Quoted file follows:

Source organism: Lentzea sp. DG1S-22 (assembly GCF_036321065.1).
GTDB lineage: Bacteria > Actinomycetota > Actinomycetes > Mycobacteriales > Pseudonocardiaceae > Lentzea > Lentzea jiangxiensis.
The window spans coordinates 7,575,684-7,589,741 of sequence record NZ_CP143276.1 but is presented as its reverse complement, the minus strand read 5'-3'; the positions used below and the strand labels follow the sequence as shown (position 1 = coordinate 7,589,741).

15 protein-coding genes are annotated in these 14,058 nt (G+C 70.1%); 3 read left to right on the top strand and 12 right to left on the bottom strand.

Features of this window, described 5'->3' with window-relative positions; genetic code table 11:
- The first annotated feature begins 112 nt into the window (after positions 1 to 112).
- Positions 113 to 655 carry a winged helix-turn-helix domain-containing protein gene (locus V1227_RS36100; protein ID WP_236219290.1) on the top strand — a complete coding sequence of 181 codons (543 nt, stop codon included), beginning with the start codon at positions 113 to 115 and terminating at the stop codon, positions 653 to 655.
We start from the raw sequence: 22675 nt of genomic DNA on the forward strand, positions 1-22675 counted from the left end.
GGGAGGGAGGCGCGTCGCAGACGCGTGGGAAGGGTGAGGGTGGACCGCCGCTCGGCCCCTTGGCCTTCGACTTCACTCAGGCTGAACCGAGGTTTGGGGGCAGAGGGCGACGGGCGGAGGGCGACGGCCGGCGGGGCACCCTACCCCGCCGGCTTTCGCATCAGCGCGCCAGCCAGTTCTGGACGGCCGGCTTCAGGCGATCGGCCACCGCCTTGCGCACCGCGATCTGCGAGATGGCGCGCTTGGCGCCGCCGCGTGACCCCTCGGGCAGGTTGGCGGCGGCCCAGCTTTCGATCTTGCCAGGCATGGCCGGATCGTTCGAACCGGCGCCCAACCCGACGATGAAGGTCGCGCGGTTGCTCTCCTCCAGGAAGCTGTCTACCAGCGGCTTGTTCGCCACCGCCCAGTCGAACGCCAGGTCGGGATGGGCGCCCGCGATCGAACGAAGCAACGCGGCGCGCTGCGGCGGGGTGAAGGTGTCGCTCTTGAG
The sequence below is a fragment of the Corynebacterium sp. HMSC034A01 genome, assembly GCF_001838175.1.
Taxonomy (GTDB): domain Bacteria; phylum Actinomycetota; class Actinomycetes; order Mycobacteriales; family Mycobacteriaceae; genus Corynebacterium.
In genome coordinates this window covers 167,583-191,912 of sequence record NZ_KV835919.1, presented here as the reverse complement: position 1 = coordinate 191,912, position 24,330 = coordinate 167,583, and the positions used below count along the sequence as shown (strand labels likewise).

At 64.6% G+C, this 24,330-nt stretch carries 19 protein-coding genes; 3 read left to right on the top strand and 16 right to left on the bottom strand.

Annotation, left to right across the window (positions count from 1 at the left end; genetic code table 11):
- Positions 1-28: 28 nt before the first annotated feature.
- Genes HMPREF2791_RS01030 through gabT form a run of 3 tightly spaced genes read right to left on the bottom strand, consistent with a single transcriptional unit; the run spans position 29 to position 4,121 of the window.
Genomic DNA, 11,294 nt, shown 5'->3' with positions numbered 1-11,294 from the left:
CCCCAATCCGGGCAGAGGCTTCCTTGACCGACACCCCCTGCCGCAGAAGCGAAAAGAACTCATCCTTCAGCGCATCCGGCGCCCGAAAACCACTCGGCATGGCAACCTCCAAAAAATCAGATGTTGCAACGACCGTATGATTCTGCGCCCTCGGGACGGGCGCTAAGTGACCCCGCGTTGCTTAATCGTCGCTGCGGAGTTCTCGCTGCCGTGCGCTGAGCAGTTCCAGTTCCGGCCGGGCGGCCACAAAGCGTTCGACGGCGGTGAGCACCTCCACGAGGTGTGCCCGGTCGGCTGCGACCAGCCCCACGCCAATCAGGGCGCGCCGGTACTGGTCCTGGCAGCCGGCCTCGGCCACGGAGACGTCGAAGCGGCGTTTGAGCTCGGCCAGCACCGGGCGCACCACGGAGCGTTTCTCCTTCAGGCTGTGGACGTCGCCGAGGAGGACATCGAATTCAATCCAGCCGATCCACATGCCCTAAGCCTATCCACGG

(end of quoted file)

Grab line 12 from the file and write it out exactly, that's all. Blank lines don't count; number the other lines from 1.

In genome coordinates this window covers 167,583-191,912 of sequence record NZ_KV835919.1, presented here as the reverse complement: position 1 = coordinate 191,912, position 24,330 = coordinate 167,583, and the positions used below count along the sequence as shown (strand labels likewise).